A 32-year-old Indian woman, Vaishali, was suffering from rheumatoid arthritis (an autoimmune disease that attacks the joints) that affected both her knees, leaving her with no movement at all.
Recently operated with the bilateral Total Knee Replacement (TKR) surgery at Nanavati Super Speciality Hospital in Mumbai, she now has near normal movement. A healthy and active life is awaiting her.
AdvertisementPreeti Tyagi, 43, recently underwent knee replacement surgery at Atlanta Hospital in Ghaziabad. Suffering from rheumatoid arthritis, she was not even able to walk for 100 meters. After the knee surgery, she is now able to climb stairs without any pain and can soon resume other physical activities as well.
Not long ago, knee replacement was considered a necessity for the elderly suffering from the persistent keen pain. Not any more.
Increasingly, young Indians are going under the knife for joint replacements so that they can maintain active lifestyles rather than wait for their knees to pack up.
"The knee replacement surgeries have emerged as a lifestyle choice for many people in their forties who do not want to hang up on jogging, cycling, driving, yoga, climbing stairs or playing their favorite sports," say the country's leading orthopedics and knee replacement experts.
An improved implant technology with positive outcomes is driving young people to opt for surgery at an earlier age.
"Earlier, we hardly had patients seeking joint replacement in their forties or fifties. Most waited till the knees lost all mobility and pain became unbearable. Today, young people are seeking joint replacements earlier so that they can return to their dynamic lifestyles," Dr Rajeev K Sharma, senior consultant (joint replacement surgeon) at Indraprastha Apollo Hospitals in New Delhi told IANS.
The latest techniques like gold knee and oxinium implants are proving much better than previous ones, ensuring a long-lasting positive effect on knees.
"The newer materials like fourth-generation ceramics, alloys and finishes like oxinium and highly cross-linked polyethylene (plastics) last much longer. Hence, the eight-10 years of implants' life is now extrapolated to 20-25 years," explains Dr Sanjay Agarwala, head (orthopedics and traumatology) at PD Hinduja National Hospital in Mumbai.
The outcomes are invariably better in patients who are relatively younger as arthritis has not yet completely decimated their original knee joint with ligaments and cartilage supporting it.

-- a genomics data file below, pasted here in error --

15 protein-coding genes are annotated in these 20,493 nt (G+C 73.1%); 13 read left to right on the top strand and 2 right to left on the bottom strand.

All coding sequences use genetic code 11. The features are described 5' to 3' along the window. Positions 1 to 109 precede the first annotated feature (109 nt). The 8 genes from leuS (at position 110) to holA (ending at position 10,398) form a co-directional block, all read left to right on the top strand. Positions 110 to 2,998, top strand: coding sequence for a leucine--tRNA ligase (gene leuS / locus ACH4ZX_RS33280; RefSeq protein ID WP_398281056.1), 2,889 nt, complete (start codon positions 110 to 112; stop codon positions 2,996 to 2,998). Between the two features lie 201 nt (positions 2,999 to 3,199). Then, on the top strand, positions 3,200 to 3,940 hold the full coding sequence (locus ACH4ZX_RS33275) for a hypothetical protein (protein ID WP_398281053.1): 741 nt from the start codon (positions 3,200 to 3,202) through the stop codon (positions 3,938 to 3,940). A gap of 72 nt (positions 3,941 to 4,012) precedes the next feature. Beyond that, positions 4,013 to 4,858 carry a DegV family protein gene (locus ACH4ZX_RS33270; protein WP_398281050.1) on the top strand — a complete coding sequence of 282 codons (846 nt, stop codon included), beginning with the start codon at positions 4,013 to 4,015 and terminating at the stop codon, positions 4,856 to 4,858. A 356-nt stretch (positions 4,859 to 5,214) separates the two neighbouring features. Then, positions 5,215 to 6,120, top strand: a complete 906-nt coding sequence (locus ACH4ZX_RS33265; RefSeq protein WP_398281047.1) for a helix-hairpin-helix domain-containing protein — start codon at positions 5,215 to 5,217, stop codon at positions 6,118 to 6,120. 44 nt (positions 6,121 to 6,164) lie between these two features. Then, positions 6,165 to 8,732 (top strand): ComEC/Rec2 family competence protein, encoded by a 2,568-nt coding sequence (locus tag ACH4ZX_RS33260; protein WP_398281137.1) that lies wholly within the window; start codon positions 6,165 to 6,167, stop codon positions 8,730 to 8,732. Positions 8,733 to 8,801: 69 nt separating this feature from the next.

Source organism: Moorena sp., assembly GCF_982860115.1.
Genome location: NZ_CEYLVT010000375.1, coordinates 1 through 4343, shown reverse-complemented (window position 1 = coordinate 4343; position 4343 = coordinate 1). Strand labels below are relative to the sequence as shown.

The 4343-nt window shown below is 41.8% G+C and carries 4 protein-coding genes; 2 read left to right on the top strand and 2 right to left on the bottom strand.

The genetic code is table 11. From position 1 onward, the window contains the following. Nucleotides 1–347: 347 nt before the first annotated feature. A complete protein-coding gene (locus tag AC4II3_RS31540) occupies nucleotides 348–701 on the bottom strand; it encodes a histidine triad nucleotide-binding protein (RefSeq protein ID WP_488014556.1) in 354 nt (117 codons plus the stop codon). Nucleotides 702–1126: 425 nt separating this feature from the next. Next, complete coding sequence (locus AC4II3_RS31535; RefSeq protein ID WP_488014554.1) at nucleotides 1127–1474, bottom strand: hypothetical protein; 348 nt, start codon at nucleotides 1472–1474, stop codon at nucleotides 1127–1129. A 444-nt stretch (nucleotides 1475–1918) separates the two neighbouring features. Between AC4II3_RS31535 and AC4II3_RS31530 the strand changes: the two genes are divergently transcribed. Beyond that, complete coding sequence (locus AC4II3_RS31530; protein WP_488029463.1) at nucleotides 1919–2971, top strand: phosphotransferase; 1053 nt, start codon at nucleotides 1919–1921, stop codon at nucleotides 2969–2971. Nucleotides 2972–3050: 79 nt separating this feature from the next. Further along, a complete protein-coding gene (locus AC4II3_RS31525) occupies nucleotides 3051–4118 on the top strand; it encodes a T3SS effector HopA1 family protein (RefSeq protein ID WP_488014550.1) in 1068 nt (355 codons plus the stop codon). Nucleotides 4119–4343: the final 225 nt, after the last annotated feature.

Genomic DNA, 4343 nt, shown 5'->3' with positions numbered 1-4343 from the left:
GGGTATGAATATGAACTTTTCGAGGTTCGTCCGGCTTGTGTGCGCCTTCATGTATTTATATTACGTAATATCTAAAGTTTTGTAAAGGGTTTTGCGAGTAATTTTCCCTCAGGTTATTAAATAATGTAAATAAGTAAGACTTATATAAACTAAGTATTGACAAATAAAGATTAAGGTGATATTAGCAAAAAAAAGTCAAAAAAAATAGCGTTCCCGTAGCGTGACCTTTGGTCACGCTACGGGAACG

The muscles supporting the knee joint are also relatively stronger and can recover faster from the surgery than in older patients.
"Partial knee replacements are also possible in younger patients because a part of the knee, which is less damaged, can be retained in them. This includes some original nerves, tendons, ligaments and sensors," Dr Sharma adds.
Like the west, knee replacement in India is now becoming popular among the younger population.
"Joint replacement effectively aims at relieving pain, correcting alignment and achieving mobility and stability of knee joint. It can last up to 25 years with modern bearing surfaces," says Dr Pradeep B Bhosale, director (arthritis and joint replacement surgery) at Nanavati Super Speciality Hospital in Mumbai.
Dr Bhonsle, who performed the surgery on Vaishali, has also operated upon people as young as age 20 when the cartilage was either destroyed by arthritis or because of post-traumatic conditions.
"Knee replacement is a life-changing procedure for those suffering from arthritis. With the new implant technology, the durability is no more an issue," notes Dr Ishwar Bohra, senior consultant (orthopedics department) at BLK Super Speciality Hospital in New Delhi.
By having a functioning knee again, the patients may also reduce the risk of several diseases whose onset is accelerated by the lack of physical activity like hypertension, diabetes and cardiovascular diseases.
According to Dr A.B. Goragaonkar, head of orthopedics at L.T.M. Medical College and Hospital in Sion, Mumbai, total knee replacement surgeries do well when performed timely.
"Delayed total knee replacement surgeries take longer rehabilitation time but eventually do well. The earlier, the better," advises Goragaonkar who recently performed a knee replacement surgery on a 42-year-old school teacher who is now doing fine.
"New implants are more anatomical and compatible which not only consumes less time in surgery but also increases the span of joints," explains Dr Amit Tyagi, medical director and orthopedic surgeon at Atlanta Hospital who operated on Preeti.
According to the premier health website TheHealthSite.com, in 2014, nearly 70,000 people underwent total knee replacement surgery in India as compared to 6,000 people who underwent a hip replacement.
Are there risks involved in conducting knee surgeries in younger patients?
"There is no such risk, but the surgery should only be done when it is genuinely required. If the person can walk easily or is in early stage of osteoarthritis, then surgery is not required," emphasizes Dr Tyagi.
Surgical risk is less in young arthritic patients in comparison to the elderly.
"As they are active and their cardiac activity and muscle strength is better, the rehabilitation is faster and results are better," he stresses.
Although, a word of caution for those who have gone in for an early knee surgery.
"A certain degree of restraint must be exercised while resuming physical activities. You would not eat 'supari' with artificial teeth, would you?," advises Dr Agarwala.
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